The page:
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Many other tree species can live among the redwoods. Examples of these are Douglas-firs, western hemlocks, grand firs, Sitka spruces, tanoaks, madrones, maples and California bays. Rhododendrons, dogwoods and ferns thrive underneath the trees, as do poison oak, huckleberry, hazel and many flowering herbs.
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Redwood forests also support a large number of animal species, including more than 200 different vertebrates. Frogs, salmon, toads, salamanders, snakes, lizards, marbled murrelets, sparrows, blackbirds, wood warblers, bats, squirrels, chipmunks, mice, weasels, bear, deer and elk all can be found among redwoods.
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Is the Spice of a Forestâ€™s Life
The plants and animals in the redwood forest are interdependent in many different ways. Scientists now understand that these complex interactions are crucial to the survival of the ancient redwood forest. When roads, housing developments, power lines, logging or trails isolate redwoods from other parts of the forest, they are less likely to thrive. This is a concern because most of the remaining ancient redwood forest is made up of isolated groves. Each element of the ancient forest is connected to others in ways that we may never fully understand. To save the remaining ancient redwoods, it is clear that we have to save the forest as a whole instead of just saving individual trees.
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Even redwood soil contains a wide variety of different organisms. Surprisingly, soil can be found high in the branches of the trees. This soil comes from the huge quantity of leaves that the tree sheds each year, some of which collect at the base of large branches and decompose into soil. In studying these soil mats, scientists have found an astonishing number of plants and animals, including beetles, crickets, earthworms, millipedes, salamanders, various fungi, ferns and even young trees — all living hundreds of feet in the air.
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Compare the amount of tree cover in your neighborhood to that in a nearby park or nature area and to a redwood forest. Find aerial maps of the areas (terraserver.com and Google Earth are possible free sources) and use grid paper to estimate the percentage of each area that is covered by trees. How do the areas compare? What does your community do to maintain its “urban forest”?
Visit the Save the Redwoods League Web site at
SaveTheRedwoods.org. Find books about redwood trees or ancient forests at a local library.
Research different organizations that work on forest issues and join one you like. Send your redwood art, poetry, photos or memories to Save the Redwoods League, and we might post them on our Web site!
Visit a Park
Plan a trip with your family to a park or reserve in the ancient redwood forest. See the Save the Redwoods League Web site at
SaveTheRedwoods.org for information on redwood parks and reserves.
Reduce, Reuse, Recycle Trees are logged because there is a demand for wood and paper products. You can help reduce the demand by reusing and recycling paper, cardboard and wood at home and at school.
Plant a Native Tree
Learn what kinds of trees are native to your area and choose one to plant. Find a location for the tree that will allow it to grow for many years. If you canâ€™t plant a tree, find a local group that will plant one for you.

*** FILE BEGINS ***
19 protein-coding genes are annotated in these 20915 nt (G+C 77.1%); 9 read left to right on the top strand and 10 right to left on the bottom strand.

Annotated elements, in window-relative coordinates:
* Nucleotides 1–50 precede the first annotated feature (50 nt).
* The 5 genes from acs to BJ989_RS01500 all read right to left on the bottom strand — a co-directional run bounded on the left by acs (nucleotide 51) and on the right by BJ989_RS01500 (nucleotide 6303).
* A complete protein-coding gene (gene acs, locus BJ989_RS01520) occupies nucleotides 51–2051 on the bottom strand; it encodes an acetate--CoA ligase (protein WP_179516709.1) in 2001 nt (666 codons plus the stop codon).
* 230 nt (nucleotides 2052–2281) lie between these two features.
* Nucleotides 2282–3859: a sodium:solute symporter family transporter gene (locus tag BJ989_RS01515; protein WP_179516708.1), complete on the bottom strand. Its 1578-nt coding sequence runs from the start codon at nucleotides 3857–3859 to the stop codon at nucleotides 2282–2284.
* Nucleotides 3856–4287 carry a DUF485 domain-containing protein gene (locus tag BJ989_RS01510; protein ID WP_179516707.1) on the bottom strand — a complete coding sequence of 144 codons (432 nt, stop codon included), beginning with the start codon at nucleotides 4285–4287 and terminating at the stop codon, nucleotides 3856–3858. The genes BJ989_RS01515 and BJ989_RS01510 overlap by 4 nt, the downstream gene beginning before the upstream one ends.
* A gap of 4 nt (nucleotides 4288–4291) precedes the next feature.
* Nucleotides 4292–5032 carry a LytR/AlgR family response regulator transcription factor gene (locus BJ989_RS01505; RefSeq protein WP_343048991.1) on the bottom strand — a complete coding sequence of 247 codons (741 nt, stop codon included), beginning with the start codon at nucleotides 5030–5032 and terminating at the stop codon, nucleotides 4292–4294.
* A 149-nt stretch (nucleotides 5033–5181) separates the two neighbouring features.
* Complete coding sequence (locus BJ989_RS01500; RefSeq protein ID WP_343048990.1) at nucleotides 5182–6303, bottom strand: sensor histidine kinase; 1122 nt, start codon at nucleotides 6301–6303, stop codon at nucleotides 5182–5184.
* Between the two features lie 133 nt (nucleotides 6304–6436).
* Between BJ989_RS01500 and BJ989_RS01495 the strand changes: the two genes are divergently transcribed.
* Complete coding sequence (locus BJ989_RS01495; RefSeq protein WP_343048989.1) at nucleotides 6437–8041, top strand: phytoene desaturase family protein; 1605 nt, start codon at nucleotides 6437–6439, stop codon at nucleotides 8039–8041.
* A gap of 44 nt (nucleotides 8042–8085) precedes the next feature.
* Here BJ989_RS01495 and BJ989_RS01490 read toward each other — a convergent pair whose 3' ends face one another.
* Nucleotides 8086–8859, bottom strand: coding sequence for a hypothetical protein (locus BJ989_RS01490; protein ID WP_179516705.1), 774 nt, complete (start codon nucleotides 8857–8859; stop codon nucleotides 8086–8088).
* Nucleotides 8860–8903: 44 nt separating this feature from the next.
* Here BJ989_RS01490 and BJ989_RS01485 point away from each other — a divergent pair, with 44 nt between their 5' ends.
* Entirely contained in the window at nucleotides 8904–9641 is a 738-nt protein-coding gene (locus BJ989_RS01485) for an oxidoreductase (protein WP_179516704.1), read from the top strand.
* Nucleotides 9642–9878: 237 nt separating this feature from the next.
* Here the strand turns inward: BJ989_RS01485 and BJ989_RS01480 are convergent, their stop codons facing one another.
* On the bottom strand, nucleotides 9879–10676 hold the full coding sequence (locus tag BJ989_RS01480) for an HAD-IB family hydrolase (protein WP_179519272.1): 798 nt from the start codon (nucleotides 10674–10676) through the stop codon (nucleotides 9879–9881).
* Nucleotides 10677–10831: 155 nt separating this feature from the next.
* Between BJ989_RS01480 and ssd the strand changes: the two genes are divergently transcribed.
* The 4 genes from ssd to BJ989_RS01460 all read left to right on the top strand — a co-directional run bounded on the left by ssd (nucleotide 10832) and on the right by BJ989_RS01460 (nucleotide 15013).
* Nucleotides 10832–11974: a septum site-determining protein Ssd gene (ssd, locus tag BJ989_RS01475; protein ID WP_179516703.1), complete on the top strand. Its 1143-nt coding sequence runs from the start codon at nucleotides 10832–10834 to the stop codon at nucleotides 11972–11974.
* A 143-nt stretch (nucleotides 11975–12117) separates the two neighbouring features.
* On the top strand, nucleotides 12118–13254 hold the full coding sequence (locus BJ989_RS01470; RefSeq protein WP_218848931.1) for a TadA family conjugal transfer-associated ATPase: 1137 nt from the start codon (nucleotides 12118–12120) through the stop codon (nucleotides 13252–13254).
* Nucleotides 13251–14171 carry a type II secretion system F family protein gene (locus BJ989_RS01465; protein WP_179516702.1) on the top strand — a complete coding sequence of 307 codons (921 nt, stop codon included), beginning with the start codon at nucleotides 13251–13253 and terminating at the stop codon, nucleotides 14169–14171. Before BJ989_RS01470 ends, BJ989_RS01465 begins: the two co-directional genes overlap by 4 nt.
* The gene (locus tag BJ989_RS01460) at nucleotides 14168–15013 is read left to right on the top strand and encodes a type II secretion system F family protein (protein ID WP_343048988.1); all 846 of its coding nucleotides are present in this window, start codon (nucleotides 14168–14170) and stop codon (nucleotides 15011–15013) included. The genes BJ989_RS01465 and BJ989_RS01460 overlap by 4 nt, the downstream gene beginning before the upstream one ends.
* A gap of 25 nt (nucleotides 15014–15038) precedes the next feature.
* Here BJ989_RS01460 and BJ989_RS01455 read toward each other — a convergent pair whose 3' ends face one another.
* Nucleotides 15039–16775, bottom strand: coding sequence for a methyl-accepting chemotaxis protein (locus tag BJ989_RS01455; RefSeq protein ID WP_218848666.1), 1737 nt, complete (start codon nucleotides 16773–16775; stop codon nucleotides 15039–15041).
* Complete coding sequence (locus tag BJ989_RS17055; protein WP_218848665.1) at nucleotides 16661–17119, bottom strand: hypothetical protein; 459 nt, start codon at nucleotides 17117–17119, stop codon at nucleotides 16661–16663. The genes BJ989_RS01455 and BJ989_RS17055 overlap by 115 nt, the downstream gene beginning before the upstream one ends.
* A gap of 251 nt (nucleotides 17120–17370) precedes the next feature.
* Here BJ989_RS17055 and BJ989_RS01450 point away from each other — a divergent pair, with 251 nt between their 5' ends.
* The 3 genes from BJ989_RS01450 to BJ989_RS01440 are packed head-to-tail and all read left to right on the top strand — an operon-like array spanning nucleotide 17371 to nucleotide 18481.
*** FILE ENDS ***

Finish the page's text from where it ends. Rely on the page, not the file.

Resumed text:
Photo: Humboldt Historical Society
Saving the Coast Redwood Forest The native people of California treated the majestic coast redwoods with reverence. They did not usually cut down redwoods, but used fallen trees to make planks for houses and hollowed-out logs for canoes. There were 2 million acres of ancient coast redwoods in California and Oregon before the 1849 Gold Rush. Since then, redwoods have been logged for lumber and to make way for roads, houses and other buildings. At first, there were so many trees that people did not worry about cutting them down. Today less than 5 percent of the original ancient forest remains. Save the Redwoods League was founded in 1918 to protect these awe-inspiring trees. Over the years, the League has purchased many thousands of acres of forestland and has helped to develop dozens of state and
national parks and reserves. Much work remains to ensure that future generations can enjoy these magnificent forests. Thousands of acres of ancient redwood forest remain on private land and could still be logged for lumber or for real-estate development. The League also considers climate change a serious threat to coast redwoods. Many scientists are concerned that rising temperatures and changing weather patterns will reduce the coastal fog on which redwoods depend and may further limit the range of redwood forests. Together we are studying the potential effects of climate change to determine how best to protect these amazing ecosystems.
About Save the Redwoods League Since 1918, Save the Redwoods League has saved redwood forests so that people can be inspired by these precious natural wonders â€” now and in the future. The League and its partners help people of all
ages experience these majestic trees through the forestlands we have helped protect and restore, the many education programs we sponsor and our Web site.
114 Sansome Street, Suite 1200 San Francisco, CA 94104 (415) 362-2352 SaveTheRedwoods.org/Education
Published on Jul 10, 2010
Grades 6-8: Have You Ever Seen Something Thousands of Years Old That's Still Alive?